The concept of a grand jury can be baffling to some. So what is it? In South Carolina, as with every other state, there is a requirement that a serious criminal case be presented to the grand jury. In South Carolina, that is found in our Constitution in Article I, Section 11. Likewise, the United States Constitution guarantees the right to grand jury review in the Fifth Amendment.
Okay, so we have the right, but what exactly is it? Here in South Carolina, a grand jury consists of 18 people in the county that are selected just as any other juror would be selected. This usually occurs at the beginning of the year, and those jurors will serve for a period of one year. Each year, six of the grand jury members are chosen as “carryover jurors” or sometimes, “holdover jurors.” This is so there are some experienced members on the grand jury at all times, and they are all not starting as new members. Therefore some of them will serve a total of 2 years.
Usually, before every term of court, the grand jury will be called. At least 12 members of the grand jury have to participate and vote for a charge to proceed. The grand jurors generally meet in a room designated for that purpose in the county courthouse. Typically, the law-enforcement officer or a law-enforcement officer with the agency will present the case to the grand jury.
For example, the officer will stand at the end of the table and say:
“On December 5th I executed the traffic stop on Mr. Smith’s vehicle for speeding. When I approached the driver side of his car, I saw a pistol laying on the front seat. At that time he was removed from the vehicle and charged with unlawful carrying of a pistol for having it out in the open on the seat.”
That would be the extent of the officers testimony. There are no other witnesses called, and no opportunity for cross-examination. In fact, if you were charged with a crime, you probably will never even know when your case will be presented to the grand jury.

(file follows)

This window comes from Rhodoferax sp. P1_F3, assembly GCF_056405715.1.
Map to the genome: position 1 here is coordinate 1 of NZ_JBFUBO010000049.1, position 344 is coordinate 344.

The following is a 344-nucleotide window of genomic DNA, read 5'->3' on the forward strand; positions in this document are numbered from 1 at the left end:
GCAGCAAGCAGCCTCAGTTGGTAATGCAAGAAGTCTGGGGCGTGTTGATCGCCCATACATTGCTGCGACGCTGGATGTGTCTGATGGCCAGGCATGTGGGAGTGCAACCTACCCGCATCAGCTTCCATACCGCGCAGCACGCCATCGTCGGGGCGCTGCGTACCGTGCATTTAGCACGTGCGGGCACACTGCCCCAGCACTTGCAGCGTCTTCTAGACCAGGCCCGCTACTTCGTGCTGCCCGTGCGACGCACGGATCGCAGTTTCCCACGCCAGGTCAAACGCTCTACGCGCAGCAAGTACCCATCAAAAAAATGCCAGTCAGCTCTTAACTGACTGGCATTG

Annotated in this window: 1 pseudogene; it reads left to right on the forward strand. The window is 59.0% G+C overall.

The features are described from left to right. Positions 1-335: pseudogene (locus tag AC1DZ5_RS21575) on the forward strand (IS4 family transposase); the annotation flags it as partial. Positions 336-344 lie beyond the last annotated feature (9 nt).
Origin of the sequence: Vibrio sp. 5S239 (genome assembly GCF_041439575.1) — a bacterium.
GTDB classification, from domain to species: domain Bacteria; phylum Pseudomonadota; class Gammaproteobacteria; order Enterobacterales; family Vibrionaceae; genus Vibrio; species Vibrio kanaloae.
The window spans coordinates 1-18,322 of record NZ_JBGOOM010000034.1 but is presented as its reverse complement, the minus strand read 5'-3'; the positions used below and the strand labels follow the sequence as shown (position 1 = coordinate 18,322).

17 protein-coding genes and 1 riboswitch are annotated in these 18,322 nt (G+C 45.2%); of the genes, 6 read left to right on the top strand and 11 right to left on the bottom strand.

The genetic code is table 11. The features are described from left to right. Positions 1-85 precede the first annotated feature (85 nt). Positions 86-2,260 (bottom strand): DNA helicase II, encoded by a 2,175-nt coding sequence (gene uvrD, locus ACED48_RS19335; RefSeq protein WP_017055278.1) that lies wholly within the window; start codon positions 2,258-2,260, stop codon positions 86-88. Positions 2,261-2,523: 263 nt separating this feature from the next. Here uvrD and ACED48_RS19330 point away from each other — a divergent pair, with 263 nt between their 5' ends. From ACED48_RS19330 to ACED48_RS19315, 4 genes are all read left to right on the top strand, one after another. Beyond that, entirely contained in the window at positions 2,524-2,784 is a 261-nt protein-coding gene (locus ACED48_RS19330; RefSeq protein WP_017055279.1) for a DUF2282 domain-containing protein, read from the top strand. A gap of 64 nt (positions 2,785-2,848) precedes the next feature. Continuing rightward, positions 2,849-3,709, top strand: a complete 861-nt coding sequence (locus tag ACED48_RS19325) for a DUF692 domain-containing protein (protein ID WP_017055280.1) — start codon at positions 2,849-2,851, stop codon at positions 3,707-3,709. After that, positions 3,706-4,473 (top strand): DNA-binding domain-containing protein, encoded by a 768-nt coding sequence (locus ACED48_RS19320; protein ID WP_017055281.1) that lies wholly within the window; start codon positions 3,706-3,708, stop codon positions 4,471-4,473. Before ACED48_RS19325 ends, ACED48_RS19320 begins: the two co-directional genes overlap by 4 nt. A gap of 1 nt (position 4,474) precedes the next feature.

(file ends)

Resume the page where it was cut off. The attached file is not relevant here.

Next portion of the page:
The grand jury must make one of three decisions. They can either vote to “true-bill” the indictment, “no-bill” the indictment, or take no action. A “true-billed” indictment means that at least 12 of the 18 members have determined that there is sufficient probable cause for the state to proceed with its case. A “no-bill” indictment simply means that they did not find sufficient probable cause. A grand jury may elect to take no action if they need more evidence to decide, or for example if the officer, in the middle of his presentation, decides that he doesn’t have all the information.
It is commonly said that a grand jury will “indict a ham sandwich.” I have a little more faith in the system then what is conveyed by that sentence. However, the point of the statement is that the likelihood of your case being indicted by a grand jury is very high.
Only cases that are of the Circuit Court level, meaning cases in General Sessions Court, must be presented to the grand jury. Magistrate and municipal level cases do not have to be presented to a grand jury to proceed.
There is also called the “State Grand Jury” which generally hears matters involving multi-jurisdictional crimes. Local grand juries also have the power to subpoena other witnesses, call for investigations, and report certain matters to the court. Realistically, these other powers are never utilized.
If you have been charged with an offense that has been indicted, chances are it carries significant jail time, and you certainly need to either apply for a public defender or hire a quality criminal defense attorney to represent you or your family member.